• ਅਪੁ ਤੇਜੁ ਵਾਇ ਪ੍ਰਿਥਮੀ ਆਕਾਸਾ ॥ ਤਿਨ ਮਹਿ ਪੰਚ ਤਤੁ ਘਰਿ ਵਾਸਾ ॥: Apu tej vaai prithamee aakaasaa. Tin mahi panch tatu ghar vaasaa: Water, fire, air, earth and ether; the Spirit Soul dwells in the body-house made of the five elements (sggs 1031).

Clearly, that which has beginning cannot escape end. Only the Soul, Joti-Svaroopa (Mool-Source…) is free of coming and going (Eternal). Once all the movements or impulses of the false ego-sense are ceased to be, the Mool within is Realized. To a person (the Gurmukh) situated in that state of Spiritual Essence, nothing comes and goes. For him all happenings of the world are mere entertaining show.

  • ਅਸਥਿਰੁ ਕਰਤਾ ਦੇਖੀਐ ਹੋਰੁ ਕੇਤੀ ਆਵੈ ਜਾਇ ॥: Asthir kartaa daykhee-ai hor kaytee aavai jaai: The Creator alone is seen to be Eternal; all others come and go (sggs54).
  • ਪਿੰਡਿ ਮੂਐ ਜੀਉ ਕਿਹ ਘਰਿ ਜਾਤਾ ॥: Pindi mooai jeeou kih ghari jaataa (sggs 327).
  • ਓਹੁ ਬੈਰਾਗੀ ਮਰੈ ਨ ਜਾਇ ॥: ohu bairaagee marai n jaai (sggs 390).

When a child is born, everybody can see it. In other words, when a gross body comes, everybody can see it (Drisati-“ਦ੍ਰਿਸਟਿ”, visible) for it has a form. When it ends, or when it goes, the dead body can be seen by all. Later, some burn it, some bury it, some toss it out in the open or water (for animals to eat it), and so on. Nonetheless, the five elements the body is made of go back their respective source.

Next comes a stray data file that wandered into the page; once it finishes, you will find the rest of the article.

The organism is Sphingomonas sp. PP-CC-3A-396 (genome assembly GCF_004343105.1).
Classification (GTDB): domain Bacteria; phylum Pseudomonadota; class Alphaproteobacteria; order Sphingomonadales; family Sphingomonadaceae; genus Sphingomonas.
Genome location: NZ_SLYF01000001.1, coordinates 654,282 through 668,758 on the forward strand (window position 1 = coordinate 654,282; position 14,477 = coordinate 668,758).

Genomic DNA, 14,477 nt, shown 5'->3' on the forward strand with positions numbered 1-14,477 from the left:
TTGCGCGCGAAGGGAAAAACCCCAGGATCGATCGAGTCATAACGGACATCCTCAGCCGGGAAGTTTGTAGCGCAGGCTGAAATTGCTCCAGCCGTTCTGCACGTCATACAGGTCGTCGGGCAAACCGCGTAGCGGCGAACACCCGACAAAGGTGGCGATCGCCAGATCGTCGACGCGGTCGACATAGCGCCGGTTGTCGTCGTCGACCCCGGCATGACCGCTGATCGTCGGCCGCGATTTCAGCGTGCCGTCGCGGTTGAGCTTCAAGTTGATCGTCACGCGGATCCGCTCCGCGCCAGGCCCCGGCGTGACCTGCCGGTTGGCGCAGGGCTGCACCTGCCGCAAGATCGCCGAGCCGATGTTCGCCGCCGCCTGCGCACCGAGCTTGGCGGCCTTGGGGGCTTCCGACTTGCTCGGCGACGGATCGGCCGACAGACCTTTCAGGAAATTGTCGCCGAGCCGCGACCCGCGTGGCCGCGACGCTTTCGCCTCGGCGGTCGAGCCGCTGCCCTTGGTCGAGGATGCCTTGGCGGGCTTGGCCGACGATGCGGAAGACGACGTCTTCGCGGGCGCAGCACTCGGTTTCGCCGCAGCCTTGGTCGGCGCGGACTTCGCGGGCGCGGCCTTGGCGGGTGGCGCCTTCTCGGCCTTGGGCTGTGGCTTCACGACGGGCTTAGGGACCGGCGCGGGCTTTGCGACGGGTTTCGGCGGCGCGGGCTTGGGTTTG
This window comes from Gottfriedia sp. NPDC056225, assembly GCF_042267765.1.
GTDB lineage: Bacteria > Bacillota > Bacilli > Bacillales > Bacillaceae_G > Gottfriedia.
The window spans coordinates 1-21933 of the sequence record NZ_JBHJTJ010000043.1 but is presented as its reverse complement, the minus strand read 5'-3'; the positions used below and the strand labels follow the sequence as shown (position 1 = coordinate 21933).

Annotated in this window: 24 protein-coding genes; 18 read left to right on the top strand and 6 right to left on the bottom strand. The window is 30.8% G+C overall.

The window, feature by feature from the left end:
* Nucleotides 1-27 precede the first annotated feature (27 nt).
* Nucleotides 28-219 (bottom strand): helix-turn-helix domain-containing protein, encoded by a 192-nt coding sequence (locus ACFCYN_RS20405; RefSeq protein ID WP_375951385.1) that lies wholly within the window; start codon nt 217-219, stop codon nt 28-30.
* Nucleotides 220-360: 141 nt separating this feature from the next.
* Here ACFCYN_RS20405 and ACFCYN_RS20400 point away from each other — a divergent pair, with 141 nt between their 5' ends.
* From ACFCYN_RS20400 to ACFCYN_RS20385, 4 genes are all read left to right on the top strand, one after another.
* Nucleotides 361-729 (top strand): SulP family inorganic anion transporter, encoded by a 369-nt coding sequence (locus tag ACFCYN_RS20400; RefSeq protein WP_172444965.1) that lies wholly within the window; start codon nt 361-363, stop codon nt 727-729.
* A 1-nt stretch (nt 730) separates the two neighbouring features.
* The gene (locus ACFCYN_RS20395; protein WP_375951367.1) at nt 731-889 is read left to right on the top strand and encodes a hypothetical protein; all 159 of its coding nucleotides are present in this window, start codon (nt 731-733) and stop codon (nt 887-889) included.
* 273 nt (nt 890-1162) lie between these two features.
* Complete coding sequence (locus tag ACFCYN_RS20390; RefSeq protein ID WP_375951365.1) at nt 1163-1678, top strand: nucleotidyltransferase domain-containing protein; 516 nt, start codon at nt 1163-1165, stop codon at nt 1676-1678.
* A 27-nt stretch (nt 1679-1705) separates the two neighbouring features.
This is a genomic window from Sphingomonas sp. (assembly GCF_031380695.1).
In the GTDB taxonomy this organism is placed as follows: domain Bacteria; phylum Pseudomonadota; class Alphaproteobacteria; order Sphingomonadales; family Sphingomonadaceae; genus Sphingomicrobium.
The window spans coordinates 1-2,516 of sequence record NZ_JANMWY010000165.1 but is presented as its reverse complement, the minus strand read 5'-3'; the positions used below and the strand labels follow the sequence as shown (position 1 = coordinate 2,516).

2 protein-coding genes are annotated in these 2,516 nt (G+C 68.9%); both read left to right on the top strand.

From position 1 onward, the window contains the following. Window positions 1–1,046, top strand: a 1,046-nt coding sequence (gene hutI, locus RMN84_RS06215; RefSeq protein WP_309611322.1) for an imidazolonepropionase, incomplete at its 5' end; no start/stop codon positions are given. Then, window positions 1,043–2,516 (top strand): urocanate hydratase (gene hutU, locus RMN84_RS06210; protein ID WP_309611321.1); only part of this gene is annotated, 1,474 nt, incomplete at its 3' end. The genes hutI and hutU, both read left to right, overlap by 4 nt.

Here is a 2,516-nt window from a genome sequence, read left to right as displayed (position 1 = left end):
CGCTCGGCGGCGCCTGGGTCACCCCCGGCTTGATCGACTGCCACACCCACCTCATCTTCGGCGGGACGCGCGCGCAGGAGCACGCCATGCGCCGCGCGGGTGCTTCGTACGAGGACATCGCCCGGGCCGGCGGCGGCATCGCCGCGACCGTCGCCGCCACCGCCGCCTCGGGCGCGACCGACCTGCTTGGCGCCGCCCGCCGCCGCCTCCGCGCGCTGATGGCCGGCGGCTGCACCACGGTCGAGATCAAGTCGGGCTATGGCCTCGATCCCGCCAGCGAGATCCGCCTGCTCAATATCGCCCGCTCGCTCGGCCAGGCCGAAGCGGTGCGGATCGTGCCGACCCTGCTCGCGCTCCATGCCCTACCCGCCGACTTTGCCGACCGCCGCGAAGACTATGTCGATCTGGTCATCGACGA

However, unlike the gross body, the Soul is not made of the five elements. For that reason, it does not end as the gross body does. Then, where does it go? The Soul’s going is invisible (Anadrisati-“ਅਨਦ੍ਰਿਸਟਿ”). The Gurbani says that the entire Srisati (“ਸ੍ਰਿਸਟਿ”- ਰਚਨਾ, all beings…) acts according to the Parameshar’s Hukam (Aagiakaaree-“ਆਗਿਆਕਾਰੀ”).

  • ਆਵਨੁ ਜਾਵਨੁ ਦ੍ਰਿਸਟਿ ਅਨਦ੍ਰਿਸਟਿ ॥ ਆਗਿਆਕਾਰੀ ਧਾਰੀ ਸਭ ਸ੍ਰਿਸਟਿ ॥: Aavanu jaavanu drisati anadrsiati. Aagiakaaree dhaaree sabh srisati: Coming and going is visible and invisible. He has made all Srisati obedient (to His Hukam, Command, Bhaanaa, etc). (281).